Winners of the World Press Photo Contest of 2020

“We live in a time when top-quality visual journalism is needed more than ever.”—Lars Boering, Managing Director of the World Press Photo Foundation.

Earlier this year, on April 16, 2020, the World Press Photo Foundation announced the winners of the World Press Photo Contest 2020. The announcement included the World Press Photo of the Year, World Press Photo Story of the Year, as well as the winners for each of the eight categories of the photo contest.

The jury’s choice for the World Press Photo of the Year is ‘Straight Voice’ by Yasuyoshi Chiba, a photograph showing a young man, reciting protest poetry while demonstrators chant slogans in Sudan.

For the World Press Photo Story of the Year, they selected ‘Kho’, the Genesis of Revolt by Romain Laurendeau, a long-term visual account of youth struggle in Algeria. Both these photographers distinguish themselves because their visual creativity and skills produced a single image or story, which captures an event or issue of great journalistic importance in that year.

Apart from these two winners World Press Photo shows with the width of her eight categories – Contemporary Issues, Environment, General News, Long-term projects, Nature, Portraits, Sports, and Spot News – the great importance of international visual journalism where there is room for a diversity of subjects.

The World Press Photo Yearbook 2020 showcases winning photography from the 2020 Photo Contest, selected from 73,996 photographs entered by 4,282 photographers from 125 countries. In the Yearbook – this year with a completely new design – the winners of the first, second and third prize of the single image are listed first per category. This is followed by the three winners of the series within the eight categories. Finally, there is ample attention for the three winners of the long-
term projects: projects that photographers spent years of their lives with.

The world witnessed last year a ‘global protest wave’, as citizens, particularly youth, mobilised to defend their freedoms, secure their rights and activate change. Protest and the role of the youth in activating change were highlighted by the judges as one of the main themes in 2019. Of the 44 winners, 10 photographers have chosen the causes and effects of the climate crises as their subject: an international problem that is drawing worldwide attention.

This shows once again that the World Press Photo Contest not only focuses on local subjects, but that cross-border issues also have a place in this annual visual overview of photography.

“Time spent on research, reporting and representing a subject visually is what elevates a story from
the merely good to the great photography on show here,” Boering, managing director of World
Press Photo Foundation, added.

See a selection of the winners, below.

Straight Voice – Yasuyoshi Chiba

Japan, Agence France-Presse.

“A young man, illuminated by mobile phones, recites protest poetry while demonstrators chant slogans calling for civilian rule, during a blackout in Khartoum, Sudan, on 19 June 2019.”

© Yasuyoshi Chiba

Relative Mourns Flight ET 302 Crash Victim – Mulugeta Ayene

Ethiopia, Associated Press.

“A relative of a victim of the Ethiopian Airlines Flight ET302 plane crash throws dirt in her face as she grieves at the crash site, near Addis Ababa, Ethiopia, on 14 March 2019.”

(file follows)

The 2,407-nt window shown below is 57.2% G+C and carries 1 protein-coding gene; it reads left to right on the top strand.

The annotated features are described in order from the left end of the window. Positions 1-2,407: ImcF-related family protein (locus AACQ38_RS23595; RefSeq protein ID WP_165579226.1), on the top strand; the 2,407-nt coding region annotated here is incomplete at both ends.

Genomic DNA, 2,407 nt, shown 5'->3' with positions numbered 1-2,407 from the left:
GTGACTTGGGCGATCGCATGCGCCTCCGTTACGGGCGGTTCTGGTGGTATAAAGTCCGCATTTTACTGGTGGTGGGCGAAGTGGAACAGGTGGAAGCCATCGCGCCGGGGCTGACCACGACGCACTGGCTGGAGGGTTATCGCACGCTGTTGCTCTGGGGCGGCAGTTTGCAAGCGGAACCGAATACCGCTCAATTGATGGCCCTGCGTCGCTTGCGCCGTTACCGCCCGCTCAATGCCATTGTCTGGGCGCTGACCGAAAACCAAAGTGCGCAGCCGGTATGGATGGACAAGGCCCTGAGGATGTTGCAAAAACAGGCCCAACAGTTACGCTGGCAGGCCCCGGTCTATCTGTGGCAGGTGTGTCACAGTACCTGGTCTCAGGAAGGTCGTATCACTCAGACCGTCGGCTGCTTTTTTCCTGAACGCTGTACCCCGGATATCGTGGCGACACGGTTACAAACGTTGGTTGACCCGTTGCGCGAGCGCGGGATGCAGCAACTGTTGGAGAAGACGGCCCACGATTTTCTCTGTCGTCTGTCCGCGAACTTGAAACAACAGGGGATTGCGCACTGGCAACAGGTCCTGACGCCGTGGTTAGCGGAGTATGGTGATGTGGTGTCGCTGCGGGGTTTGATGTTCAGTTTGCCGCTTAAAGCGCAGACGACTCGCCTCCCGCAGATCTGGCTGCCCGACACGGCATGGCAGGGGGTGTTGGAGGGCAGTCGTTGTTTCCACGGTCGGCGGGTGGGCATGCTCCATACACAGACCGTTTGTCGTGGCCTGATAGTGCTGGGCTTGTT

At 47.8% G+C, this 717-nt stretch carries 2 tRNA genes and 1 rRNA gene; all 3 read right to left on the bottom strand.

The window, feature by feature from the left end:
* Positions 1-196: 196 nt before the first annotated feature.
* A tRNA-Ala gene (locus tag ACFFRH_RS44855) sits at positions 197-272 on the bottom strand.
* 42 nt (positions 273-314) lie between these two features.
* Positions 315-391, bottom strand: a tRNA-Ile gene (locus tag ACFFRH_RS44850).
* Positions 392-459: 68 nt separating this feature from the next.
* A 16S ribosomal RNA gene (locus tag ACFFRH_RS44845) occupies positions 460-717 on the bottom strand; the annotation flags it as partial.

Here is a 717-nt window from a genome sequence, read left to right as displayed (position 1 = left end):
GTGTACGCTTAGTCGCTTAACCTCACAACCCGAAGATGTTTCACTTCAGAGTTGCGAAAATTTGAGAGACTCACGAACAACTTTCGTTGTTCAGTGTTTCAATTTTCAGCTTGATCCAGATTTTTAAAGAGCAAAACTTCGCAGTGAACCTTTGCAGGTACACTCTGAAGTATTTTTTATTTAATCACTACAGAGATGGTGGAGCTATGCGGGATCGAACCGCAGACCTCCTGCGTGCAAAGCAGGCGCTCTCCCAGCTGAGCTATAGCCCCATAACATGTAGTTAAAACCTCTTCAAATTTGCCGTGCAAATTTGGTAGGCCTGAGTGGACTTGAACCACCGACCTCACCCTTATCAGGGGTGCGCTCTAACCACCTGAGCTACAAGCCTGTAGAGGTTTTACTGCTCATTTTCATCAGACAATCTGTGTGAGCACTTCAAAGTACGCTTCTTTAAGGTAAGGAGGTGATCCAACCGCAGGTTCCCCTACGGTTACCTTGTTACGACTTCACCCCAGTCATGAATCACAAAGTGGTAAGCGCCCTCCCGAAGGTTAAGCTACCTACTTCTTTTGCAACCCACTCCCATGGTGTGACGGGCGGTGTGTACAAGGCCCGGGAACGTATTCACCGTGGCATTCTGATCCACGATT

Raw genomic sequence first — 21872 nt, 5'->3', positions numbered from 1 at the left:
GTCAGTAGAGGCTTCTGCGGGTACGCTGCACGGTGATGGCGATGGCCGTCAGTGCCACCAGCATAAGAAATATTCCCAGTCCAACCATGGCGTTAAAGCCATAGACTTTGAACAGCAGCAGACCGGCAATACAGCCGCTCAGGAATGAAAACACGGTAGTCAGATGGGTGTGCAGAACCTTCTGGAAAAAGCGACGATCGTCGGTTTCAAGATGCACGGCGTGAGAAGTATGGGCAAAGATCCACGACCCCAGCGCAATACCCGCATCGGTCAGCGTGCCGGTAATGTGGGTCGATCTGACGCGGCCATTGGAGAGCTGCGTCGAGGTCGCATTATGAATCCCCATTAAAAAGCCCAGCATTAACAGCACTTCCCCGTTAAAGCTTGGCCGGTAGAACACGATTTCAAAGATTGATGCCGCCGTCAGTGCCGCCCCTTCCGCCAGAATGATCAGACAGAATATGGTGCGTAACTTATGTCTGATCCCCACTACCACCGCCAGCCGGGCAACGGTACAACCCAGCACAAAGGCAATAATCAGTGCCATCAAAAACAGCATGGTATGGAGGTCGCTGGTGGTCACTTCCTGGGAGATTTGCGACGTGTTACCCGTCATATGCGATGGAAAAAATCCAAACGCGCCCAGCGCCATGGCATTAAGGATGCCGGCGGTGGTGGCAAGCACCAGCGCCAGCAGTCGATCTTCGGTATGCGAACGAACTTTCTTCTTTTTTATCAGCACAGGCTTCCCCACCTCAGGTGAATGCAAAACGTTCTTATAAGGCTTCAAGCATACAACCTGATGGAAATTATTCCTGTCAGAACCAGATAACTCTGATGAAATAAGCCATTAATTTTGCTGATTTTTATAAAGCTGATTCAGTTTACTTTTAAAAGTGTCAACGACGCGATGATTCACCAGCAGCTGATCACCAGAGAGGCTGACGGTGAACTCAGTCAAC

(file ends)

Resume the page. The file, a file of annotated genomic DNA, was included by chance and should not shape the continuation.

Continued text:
© Mulugeta Ayene

The Longest War – Lorenzo Tugnoli

Italy, Contrasto, forThe Washington Post.

“An Afghan National Defense and Security Forces (ANDSF) anti-mine team detonate an improvised explosive device (IED) found on the Ghazni-Kandahar highway in eastern Afghanistan, on 2 December 2019. IEDs are one of the leading causes of casualties among civilians and members of the ANDSF.”

© Lorenzo Tugnoli

Bushfire Evacuation Center – Sean Davey

Australia, for Agence France-Presse.

“Abigail Ferris (in the mask) plays with friends at a temporary evacuation centre in Bega, New South Wales, Australia, on 31 December 2019. Abigail and her family had been evacuated from a nearby camping spot during bushfires on new Year’s Eve.”

© Sean Davey

Ethiopian Airlines Flight 302 Crash Site – Mulugeta Ayene

Ethiopia, Associated Press.

“Relatives of a victim of the Ethiopian Airlines Flight ET302 crash mourn at a ceremony for those killed, at the Holy Trinity Cathedral in Addis Ababa, Ethiopia, on 17 March 2019, a week after the incident.”

© Mulugeta Ayene

Hong Kong Unrest – Nicolas Asfouri

Denmark, Agence France-Presse.

“Students cross a road to school in Hong Kong after participating in a human-chain rally, on 12 September 2019.”

© Nicolas Asfouri

Nothing Personal – the Back Office of War – Nikita Teryoshin

Russia.

“A businessman locks away a pair of anti-tank grenade launchers at the end of an exhibition day, at the International Defence Exhibition and Conference(IDEX) in Abu Dhabi, United Arab Emirates, on 18 February 2019.”

© Nikita Teryoshin

Kho, the Genesis of a Revolt – Romain Laurendeau

France.

“A young couple challenges a taboo as they kiss in a public space in Algiers, Algeria, on 8 December 2016.”

© Romain Laurendeau

Awakening – Tomek Kaczor

Poland, for Duży Format, Gazeta Wyborcza.

“Ewa, a 15-year-old Armenian girl who has recently woken from catatonic state brought on by Resignation Syndrome, sits in a wheelchair, flanked by her parents, in a refugee reception centre in Podkowa Leśna, Poland, on 1 June 2019,”

© Tomek Kaczor

Polar Bear and her Cub – Esther Horvath

Hungary, for The New York Times.

“A polar bear and her cub come close to equipment placed by scientistsfromPolarstern, a ship that is part of a scientific expedition investigating the consequences of Arctic climate change, in the central Arctic Ocean, on10 October 2019.”

© Esther Horvath
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